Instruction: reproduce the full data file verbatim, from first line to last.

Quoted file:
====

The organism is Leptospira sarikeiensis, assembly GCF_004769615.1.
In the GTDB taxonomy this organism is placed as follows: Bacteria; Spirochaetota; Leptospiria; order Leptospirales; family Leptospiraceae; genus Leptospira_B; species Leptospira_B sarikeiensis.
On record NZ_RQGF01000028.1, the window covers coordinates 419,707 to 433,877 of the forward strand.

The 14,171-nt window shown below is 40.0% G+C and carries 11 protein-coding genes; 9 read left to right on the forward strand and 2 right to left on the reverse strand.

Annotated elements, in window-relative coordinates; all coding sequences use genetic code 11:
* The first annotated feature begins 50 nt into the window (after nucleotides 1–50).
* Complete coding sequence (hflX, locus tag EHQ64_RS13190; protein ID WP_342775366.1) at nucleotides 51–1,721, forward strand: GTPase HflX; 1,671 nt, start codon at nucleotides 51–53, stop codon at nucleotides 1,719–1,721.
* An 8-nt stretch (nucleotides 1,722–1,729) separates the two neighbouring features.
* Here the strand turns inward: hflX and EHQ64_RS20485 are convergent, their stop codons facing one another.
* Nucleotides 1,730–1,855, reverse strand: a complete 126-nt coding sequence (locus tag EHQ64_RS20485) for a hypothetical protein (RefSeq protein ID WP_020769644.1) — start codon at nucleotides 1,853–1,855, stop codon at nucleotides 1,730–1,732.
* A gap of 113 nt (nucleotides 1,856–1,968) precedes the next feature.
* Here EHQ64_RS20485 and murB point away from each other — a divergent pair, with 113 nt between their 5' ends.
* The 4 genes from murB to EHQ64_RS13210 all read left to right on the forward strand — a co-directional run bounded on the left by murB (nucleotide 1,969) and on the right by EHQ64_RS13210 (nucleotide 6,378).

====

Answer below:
The organism is Leptospira sarikeiensis, assembly GCF_004769615.1.
In the GTDB taxonomy this organism is placed as follows: Bacteria; Spirochaetota; Leptospiria; order Leptospirales; family Leptospiraceae; genus Leptospira_B; species Leptospira_B sarikeiensis.
On record NZ_RQGF01000028.1, the window covers coordinates 419,707 to 433,877 of the forward strand.

The 14,171-nt window shown below is 40.0% G+C and carries 11 protein-coding genes; 9 read left to right on the forward strand and 2 right to left on the reverse strand.

Annotated elements, in window-relative coordinates; all coding sequences use genetic code 11:
* The first annotated feature begins 50 nt into the window (after nucleotides 1–50).
* Complete coding sequence (hflX, locus tag EHQ64_RS13190; protein ID WP_342775366.1) at nucleotides 51–1,721, forward strand: GTPase HflX; 1,671 nt, start codon at nucleotides 51–53, stop codon at nucleotides 1,719–1,721.
* An 8-nt stretch (nucleotides 1,722–1,729) separates the two neighbouring features.
* Here the strand turns inward: hflX and EHQ64_RS20485 are convergent, their stop codons facing one another.
* Nucleotides 1,730–1,855, reverse strand: a complete 126-nt coding sequence (locus tag EHQ64_RS20485) for a hypothetical protein (RefSeq protein ID WP_020769644.1) — start codon at nucleotides 1,853–1,855, stop codon at nucleotides 1,730–1,732.
* A gap of 113 nt (nucleotides 1,856–1,968) precedes the next feature.
* Here EHQ64_RS20485 and murB point away from each other — a divergent pair, with 113 nt between their 5' ends.
* The 4 genes from murB to EHQ64_RS13210 all read left to right on the forward strand — a co-directional run bounded on the left by murB (nucleotide 1,969) and on the right by EHQ64_RS13210 (nucleotide 6,378).